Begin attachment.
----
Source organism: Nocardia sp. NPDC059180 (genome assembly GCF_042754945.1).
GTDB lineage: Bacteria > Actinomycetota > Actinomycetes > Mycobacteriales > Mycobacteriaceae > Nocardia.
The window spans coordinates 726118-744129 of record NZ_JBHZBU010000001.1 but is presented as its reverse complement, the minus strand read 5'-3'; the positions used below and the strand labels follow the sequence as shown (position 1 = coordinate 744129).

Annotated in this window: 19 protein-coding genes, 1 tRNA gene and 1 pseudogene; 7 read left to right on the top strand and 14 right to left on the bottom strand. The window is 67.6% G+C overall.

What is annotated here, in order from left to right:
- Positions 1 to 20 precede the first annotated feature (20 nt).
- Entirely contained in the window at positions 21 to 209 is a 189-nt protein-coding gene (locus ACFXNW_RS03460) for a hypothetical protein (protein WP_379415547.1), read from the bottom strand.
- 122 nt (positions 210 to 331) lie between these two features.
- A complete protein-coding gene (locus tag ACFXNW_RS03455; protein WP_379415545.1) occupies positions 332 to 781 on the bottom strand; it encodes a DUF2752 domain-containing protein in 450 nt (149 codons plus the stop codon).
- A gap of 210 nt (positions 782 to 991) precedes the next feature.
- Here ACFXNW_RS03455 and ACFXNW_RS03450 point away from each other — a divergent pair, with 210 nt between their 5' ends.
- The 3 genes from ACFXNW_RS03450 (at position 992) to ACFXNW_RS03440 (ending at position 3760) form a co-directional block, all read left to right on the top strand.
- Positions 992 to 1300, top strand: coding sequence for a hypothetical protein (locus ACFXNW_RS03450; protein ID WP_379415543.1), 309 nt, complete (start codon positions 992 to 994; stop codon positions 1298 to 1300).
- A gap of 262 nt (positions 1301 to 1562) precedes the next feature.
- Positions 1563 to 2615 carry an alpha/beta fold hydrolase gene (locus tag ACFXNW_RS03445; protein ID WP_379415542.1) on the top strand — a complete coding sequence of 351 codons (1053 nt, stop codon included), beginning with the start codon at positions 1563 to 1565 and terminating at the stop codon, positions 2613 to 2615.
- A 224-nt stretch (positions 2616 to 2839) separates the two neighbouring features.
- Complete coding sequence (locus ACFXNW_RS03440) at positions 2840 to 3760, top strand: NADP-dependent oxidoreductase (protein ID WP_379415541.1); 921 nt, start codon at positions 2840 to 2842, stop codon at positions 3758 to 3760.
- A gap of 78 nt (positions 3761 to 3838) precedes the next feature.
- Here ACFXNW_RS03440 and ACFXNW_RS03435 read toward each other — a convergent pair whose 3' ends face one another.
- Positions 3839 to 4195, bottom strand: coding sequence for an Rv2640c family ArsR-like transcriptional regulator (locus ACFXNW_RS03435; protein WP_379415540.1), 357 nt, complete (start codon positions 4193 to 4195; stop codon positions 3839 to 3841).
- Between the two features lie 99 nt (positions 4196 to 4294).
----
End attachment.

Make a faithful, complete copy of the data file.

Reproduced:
Source organism: Nocardia sp. NPDC059180 (genome assembly GCF_042754945.1).
GTDB lineage: Bacteria > Actinomycetota > Actinomycetes > Mycobacteriales > Mycobacteriaceae > Nocardia.
The window spans coordinates 726118-744129 of record NZ_JBHZBU010000001.1 but is presented as its reverse complement, the minus strand read 5'-3'; the positions used below and the strand labels follow the sequence as shown (position 1 = coordinate 744129).

Annotated in this window: 19 protein-coding genes, 1 tRNA gene and 1 pseudogene; 7 read left to right on the top strand and 14 right to left on the bottom strand. The window is 67.6% G+C overall.

What is annotated here, in order from left to right:
- Positions 1 to 20 precede the first annotated feature (20 nt).
- Entirely contained in the window at positions 21 to 209 is a 189-nt protein-coding gene (locus ACFXNW_RS03460) for a hypothetical protein (protein WP_379415547.1), read from the bottom strand.
- 122 nt (positions 210 to 331) lie between these two features.
- A complete protein-coding gene (locus tag ACFXNW_RS03455; protein WP_379415545.1) occupies positions 332 to 781 on the bottom strand; it encodes a DUF2752 domain-containing protein in 450 nt (149 codons plus the stop codon).
- A gap of 210 nt (positions 782 to 991) precedes the next feature.
- Here ACFXNW_RS03455 and ACFXNW_RS03450 point away from each other — a divergent pair, with 210 nt between their 5' ends.
- The 3 genes from ACFXNW_RS03450 (at position 992) to ACFXNW_RS03440 (ending at position 3760) form a co-directional block, all read left to right on the top strand.
- Positions 992 to 1300, top strand: coding sequence for a hypothetical protein (locus ACFXNW_RS03450; protein ID WP_379415543.1), 309 nt, complete (start codon positions 992 to 994; stop codon positions 1298 to 1300).
- A gap of 262 nt (positions 1301 to 1562) precedes the next feature.
- Positions 1563 to 2615 carry an alpha/beta fold hydrolase gene (locus tag ACFXNW_RS03445; protein ID WP_379415542.1) on the top strand — a complete coding sequence of 351 codons (1053 nt, stop codon included), beginning with the start codon at positions 1563 to 1565 and terminating at the stop codon, positions 2613 to 2615.
- A 224-nt stretch (positions 2616 to 2839) separates the two neighbouring features.
- Complete coding sequence (locus ACFXNW_RS03440) at positions 2840 to 3760, top strand: NADP-dependent oxidoreductase (protein ID WP_379415541.1); 921 nt, start codon at positions 2840 to 2842, stop codon at positions 3758 to 3760.
- A gap of 78 nt (positions 3761 to 3838) precedes the next feature.
- Here ACFXNW_RS03440 and ACFXNW_RS03435 read toward each other — a convergent pair whose 3' ends face one another.
- Positions 3839 to 4195, bottom strand: coding sequence for an Rv2640c family ArsR-like transcriptional regulator (locus ACFXNW_RS03435; protein WP_379415540.1), 357 nt, complete (start codon positions 4193 to 4195; stop codon positions 3839 to 3841).
- Between the two features lie 99 nt (positions 4196 to 4294).